Before the 12th Amendment, electors could vote for two candidates, though at least one had to be from a State different from that of the elector (as a protection against a larger State dominating the federal government). A majority of the vote needed to be received in order to win the presidency. If no candidate received a majority vote, then the House of Representatives chose the President.
 
In 1800, after a tie in the Electoral College, the House tied 36 times. That particular election was marked by a battle between the Federalists, and Jefferson's Democratic-Republicans. Even though Burr was Jefferson's running mate, Aaron Burr wound up Jefferson's adversary when the vote went to the House. The lame-duck House controlled by the Federalists threw their support behind Burr, because they did not trust Jefferson's philosophy of a limited government.
 
The term Electoral College did not appear until the early 1800s, and did not appear in legislation until 1845. The concept was designed to act in a manner similar to Congress, where a portion of the election was connected to the population-based premise that was also used by the House of Representatives, and another portion of the Electoral College would be based on the State appointment premise used by the U.S. Senate.
 
In Federalist No. 39, James Madison explained that the Constitution was designed to be a mixture of State-based and population-based government.
 
In Federalist No. 10, James Madison argued against "an interested and overbearing majority" and the "mischiefs of faction" in an electoral system. His definition of "faction" in relation to elections was "a number of citizens whether amounting to a majority or minority of the whole, who are united and actuated by some common impulse of passion, or of interest, adverse to the rights of other citizens, or to the permanent and aggregate interests of the community." In a republic it was necessary, according to Madison, to vary the distribution of powers, including those powers held by the members of the populace. Only a thorough division of power throughout the American System would protect the United States from the excesses of democracy, and countervail against factions. Madison further explained that the greater the population and expanse of the Republic, the more difficulty factions would face in organizing due to such issues as sectionalism.
 
Prior to the 12th Amendment, the choice of the Vice President went to the second place winner of the presidential election. The Vice President, unlike the President, did not require the votes of a majority of electors. If a tie arose, the Vice President was chosen by the Senate, with each Senator casting one vote. Though it was not specified in the Constitution whether the sitting Vice President could cast a tie-breaking vote for Vice President, because the sitting Vice President is President of the Senate and casts the tie-breaking vote, it is assumed that if that situation had arisen, the sitting Vice President would indeed be the deciding vote for his successor. Because the second place winner became Vice President, it was very possible for the President and the Vice President to be from different parties. In fact, that is what happened in the 1796 election. John Adams won that election as the Federalist Party candidate, and Jefferson became the Vice President as a Democratic-Republican candidate. The fear was that by the two men being of different parties, the Vice President may do what he could to impede the ability of the President, or could even launch an effort to remove the President from office so that the Vice President could succeed to the office of the President.
 
The 12th Amendment eliminated the possibility of problems arising between the President and Vice President due to them being from different parties by having the President and Vice President elected as a ticket, thus lessening the Vice President's motivation for staging a coup.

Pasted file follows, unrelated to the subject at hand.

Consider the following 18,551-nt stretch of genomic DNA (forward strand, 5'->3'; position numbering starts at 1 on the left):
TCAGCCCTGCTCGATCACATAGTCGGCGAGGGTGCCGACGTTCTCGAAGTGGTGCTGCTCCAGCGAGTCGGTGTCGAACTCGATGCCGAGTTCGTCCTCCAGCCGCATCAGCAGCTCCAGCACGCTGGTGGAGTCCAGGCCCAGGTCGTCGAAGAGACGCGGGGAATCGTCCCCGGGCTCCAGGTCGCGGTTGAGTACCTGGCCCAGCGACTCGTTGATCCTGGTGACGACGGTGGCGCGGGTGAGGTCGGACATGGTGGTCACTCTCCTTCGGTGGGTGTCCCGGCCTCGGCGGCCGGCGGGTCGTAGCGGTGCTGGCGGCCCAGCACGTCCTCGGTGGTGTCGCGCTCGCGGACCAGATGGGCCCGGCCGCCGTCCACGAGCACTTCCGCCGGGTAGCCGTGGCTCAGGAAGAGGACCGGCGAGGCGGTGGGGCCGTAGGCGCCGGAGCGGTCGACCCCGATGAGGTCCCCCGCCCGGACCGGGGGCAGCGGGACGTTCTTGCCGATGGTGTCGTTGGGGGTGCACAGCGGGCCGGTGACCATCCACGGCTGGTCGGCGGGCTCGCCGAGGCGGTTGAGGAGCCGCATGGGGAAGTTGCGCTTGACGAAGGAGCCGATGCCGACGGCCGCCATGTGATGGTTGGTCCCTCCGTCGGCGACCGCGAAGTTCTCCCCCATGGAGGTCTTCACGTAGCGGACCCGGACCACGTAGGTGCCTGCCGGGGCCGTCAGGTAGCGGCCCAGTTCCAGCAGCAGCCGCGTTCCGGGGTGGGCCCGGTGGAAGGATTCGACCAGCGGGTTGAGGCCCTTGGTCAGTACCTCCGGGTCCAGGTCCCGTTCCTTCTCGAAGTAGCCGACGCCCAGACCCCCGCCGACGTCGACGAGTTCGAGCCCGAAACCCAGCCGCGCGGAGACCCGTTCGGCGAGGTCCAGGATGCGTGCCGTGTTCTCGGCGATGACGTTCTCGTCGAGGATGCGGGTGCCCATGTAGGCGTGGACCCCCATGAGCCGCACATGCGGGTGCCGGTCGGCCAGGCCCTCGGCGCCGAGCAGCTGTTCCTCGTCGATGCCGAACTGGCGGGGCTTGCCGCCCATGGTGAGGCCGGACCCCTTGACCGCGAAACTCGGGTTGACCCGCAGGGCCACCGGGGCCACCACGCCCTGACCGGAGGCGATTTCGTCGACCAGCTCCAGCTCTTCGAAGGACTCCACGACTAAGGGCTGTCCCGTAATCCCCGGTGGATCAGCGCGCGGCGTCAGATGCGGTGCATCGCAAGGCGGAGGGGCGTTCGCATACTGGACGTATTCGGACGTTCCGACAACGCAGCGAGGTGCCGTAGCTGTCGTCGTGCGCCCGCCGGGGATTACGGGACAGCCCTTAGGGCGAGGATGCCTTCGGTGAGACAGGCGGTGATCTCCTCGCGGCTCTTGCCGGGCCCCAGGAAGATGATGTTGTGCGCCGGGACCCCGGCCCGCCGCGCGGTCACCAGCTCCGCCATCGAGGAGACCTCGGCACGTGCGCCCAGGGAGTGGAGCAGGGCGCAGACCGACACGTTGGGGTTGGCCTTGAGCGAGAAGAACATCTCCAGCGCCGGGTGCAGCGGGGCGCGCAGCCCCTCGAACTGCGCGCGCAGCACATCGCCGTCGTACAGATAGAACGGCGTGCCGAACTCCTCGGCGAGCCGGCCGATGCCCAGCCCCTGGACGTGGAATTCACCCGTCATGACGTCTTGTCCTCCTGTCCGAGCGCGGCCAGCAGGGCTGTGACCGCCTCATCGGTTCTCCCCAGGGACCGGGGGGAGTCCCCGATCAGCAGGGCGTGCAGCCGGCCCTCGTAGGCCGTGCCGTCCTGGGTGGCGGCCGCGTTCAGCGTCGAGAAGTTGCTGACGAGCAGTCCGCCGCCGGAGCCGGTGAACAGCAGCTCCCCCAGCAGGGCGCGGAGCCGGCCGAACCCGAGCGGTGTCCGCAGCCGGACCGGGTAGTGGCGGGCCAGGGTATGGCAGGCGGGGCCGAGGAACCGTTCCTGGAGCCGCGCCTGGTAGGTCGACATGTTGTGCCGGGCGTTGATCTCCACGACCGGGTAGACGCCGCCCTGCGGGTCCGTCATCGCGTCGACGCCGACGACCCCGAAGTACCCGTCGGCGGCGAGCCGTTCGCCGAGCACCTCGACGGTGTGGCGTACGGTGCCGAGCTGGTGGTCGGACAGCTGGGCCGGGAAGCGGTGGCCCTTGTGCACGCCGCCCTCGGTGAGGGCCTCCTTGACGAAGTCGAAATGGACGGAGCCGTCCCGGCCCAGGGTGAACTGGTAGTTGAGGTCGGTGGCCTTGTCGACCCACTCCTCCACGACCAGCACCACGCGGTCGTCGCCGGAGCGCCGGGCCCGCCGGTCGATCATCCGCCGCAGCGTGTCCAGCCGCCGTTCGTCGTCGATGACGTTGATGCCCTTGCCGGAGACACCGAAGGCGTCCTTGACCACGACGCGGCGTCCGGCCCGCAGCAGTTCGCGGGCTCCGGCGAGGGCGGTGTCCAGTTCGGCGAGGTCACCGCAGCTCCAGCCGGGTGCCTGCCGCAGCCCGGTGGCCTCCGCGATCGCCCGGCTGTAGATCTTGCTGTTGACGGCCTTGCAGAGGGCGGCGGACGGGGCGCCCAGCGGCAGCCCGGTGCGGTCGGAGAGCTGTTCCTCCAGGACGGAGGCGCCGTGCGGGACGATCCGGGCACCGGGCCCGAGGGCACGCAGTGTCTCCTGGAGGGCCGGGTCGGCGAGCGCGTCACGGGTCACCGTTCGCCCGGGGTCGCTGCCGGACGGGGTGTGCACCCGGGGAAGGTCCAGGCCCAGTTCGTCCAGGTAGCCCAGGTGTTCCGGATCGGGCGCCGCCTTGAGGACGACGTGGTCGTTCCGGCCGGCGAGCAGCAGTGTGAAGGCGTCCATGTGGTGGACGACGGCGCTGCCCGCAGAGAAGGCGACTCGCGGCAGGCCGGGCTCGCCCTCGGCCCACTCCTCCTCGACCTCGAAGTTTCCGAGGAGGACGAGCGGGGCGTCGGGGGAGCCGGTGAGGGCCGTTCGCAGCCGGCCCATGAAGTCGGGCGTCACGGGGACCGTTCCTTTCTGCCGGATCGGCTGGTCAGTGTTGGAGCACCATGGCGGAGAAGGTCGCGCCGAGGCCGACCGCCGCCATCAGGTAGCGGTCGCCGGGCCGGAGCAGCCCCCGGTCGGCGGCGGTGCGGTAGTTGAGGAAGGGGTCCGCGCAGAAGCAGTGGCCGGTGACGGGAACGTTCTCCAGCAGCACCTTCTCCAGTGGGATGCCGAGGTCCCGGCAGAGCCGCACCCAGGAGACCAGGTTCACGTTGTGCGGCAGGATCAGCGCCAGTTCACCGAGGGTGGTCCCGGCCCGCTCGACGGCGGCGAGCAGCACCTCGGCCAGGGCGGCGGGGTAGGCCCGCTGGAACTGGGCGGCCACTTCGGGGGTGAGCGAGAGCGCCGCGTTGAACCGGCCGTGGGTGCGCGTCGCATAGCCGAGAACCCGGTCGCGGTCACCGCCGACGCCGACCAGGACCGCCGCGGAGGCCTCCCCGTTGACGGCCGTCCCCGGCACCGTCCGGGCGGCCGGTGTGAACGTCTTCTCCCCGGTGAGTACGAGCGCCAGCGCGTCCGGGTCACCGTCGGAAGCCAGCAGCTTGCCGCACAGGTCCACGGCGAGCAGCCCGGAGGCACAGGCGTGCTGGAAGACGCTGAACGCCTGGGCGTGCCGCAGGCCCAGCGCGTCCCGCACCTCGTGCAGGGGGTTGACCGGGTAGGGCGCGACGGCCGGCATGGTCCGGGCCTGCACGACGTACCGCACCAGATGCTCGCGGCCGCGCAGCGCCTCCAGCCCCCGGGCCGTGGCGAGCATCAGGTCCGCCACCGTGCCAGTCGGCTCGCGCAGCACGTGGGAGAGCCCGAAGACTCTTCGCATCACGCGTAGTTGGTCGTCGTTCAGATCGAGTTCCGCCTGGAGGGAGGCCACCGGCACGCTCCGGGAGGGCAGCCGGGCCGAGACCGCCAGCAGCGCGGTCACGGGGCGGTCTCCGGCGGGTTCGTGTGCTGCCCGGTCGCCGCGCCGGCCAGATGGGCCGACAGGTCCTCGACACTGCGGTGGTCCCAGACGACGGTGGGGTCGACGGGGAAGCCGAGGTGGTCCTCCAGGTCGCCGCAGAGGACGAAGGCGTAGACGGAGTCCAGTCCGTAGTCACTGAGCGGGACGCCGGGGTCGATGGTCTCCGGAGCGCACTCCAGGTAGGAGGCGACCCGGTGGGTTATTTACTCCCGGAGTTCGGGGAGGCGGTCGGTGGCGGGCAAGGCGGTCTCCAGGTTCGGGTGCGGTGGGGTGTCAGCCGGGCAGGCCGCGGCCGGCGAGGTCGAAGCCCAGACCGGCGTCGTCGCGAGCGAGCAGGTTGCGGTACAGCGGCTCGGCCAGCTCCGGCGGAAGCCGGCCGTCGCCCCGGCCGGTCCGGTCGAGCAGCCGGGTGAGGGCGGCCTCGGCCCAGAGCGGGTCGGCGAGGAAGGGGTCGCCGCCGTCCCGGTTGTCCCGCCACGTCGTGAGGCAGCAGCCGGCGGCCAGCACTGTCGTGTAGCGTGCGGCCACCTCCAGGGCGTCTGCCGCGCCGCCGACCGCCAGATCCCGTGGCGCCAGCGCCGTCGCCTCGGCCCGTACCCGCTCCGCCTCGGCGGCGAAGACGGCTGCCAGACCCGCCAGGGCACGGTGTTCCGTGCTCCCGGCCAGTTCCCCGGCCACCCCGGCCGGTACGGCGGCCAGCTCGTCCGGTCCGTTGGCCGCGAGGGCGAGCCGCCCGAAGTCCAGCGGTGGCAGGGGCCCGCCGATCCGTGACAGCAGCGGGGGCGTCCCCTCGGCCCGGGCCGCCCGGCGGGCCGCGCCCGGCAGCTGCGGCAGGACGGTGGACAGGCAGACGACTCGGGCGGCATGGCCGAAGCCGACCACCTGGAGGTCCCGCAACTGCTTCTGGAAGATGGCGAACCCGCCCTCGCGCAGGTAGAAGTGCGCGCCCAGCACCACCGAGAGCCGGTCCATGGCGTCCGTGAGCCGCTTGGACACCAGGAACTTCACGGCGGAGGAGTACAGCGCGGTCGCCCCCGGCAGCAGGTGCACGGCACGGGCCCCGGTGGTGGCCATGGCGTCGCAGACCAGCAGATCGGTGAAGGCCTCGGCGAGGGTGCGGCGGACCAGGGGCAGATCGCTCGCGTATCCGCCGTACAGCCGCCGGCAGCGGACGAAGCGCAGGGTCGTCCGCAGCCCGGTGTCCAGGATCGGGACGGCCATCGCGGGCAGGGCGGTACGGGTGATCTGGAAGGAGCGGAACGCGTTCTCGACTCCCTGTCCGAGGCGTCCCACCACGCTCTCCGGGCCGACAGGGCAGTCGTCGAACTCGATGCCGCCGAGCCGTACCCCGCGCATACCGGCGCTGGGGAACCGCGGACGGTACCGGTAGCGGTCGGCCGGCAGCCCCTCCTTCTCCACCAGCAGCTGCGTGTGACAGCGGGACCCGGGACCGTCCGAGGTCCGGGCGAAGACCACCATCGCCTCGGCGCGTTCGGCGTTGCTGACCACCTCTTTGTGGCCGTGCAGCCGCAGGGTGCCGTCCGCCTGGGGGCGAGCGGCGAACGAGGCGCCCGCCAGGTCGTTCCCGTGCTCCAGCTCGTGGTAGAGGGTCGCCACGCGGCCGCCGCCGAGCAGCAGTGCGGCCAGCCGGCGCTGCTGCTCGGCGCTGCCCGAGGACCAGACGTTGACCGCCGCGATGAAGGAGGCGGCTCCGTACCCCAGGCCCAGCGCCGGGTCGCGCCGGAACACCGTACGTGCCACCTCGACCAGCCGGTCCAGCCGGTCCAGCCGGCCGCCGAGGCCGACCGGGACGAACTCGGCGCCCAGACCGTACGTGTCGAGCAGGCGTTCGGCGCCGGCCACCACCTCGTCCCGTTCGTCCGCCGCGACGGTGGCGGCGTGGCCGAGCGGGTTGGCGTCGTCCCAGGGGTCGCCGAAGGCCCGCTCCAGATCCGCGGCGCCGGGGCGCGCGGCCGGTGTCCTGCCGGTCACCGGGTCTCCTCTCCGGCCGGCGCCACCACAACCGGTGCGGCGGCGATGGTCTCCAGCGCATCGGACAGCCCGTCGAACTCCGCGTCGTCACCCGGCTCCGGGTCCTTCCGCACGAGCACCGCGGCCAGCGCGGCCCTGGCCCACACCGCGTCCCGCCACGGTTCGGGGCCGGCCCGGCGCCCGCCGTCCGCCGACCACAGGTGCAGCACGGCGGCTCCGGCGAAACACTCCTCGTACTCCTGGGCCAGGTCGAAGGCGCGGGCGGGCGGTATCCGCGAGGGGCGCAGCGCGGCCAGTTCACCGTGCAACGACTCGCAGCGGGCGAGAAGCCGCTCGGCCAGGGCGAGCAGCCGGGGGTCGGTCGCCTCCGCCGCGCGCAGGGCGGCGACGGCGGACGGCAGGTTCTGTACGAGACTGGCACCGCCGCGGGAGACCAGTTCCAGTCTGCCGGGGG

The 12th Amendment also eliminated the "two votes for presidential candidates" method, changing it instead to the electors casting distinct votes for President and Vice President.
 
The 12th Amendment indicates that no elector may vote for both candidates of a presidential ticket if both candidates inhabit the same State as that elector, a provision consistent with the Framer's original language against collusion.
 
The 12th Amendment also clarified language to not allow those constitutionally ineligible to be President from being Vice President.
 
A majority of Electoral Votes is still required for one to be elected President or Vice President. As in the case before the 12th Amendment, when nobody has a majority, the House of Representatives, voting by States and with the same quorum requirements as under the original procedure, chooses a President. The 12th Amendment requires the House of Representatives to choose from the three highest receivers of Electoral Votes, rather than the top five as was the process under Article II, Section 1, Clause 3.
 
The Senate chooses the Vice President if no candidate receives a majority of Electoral Votes. The 12th Amendment requires a quorum of two-thirds for balloting.
 
Terms:
 
Collusion - Conspire together.
 
Electoral College - A body of electors chosen by the voters in each State to elect the President and Vice President of the United States.
 
Limited Government - A government that acts within the limitations granted to it; a governmental system that is restrained by an enumerated list of authorities; a limited government is the essence of liberty.
 
Quorum - Minimum number of members of an assembly necessary to conduct the business of that group.
 
Sectionalism - Loyalty to the interests of one's own region or section of the country, rather than to the country as a whole; loyalty to a political agenda or ideology rather than to the country as a whole.
 
Questions for Discussion:
 
1. Why did the States originally appoint electors, rather than the electors being elected directly by the popular vote by the public?
 
2. What lessons did the Election of 1800 provide?
 
3. Now that the presidential election is determined by party tickets, which ensures
 
Resources
 
David McCollough, John Adams; New York: Simon and Schuster.
(2002)

Edward J. Larson, A Magnificent Catastrophe: The Tumultuous Election
of 1800; New York: Free Press (2007)

Joseph Andrews, A Guide for Learning and Teaching The Declaration of
Independence and The U.S. Constitution - Learning from the Original Texts Using Classical Learning Methods of the Founders; San Marcos: The Center for Teaching the Constitution (2010).

Philip B. Kurland and Ralph Lerner, The Founder's Constitution -
Volume Five - Amendments I-XII; Indianapolis: Liberty Fund (1987).
 
 
Copyright 2015 Douglas V. Gibbs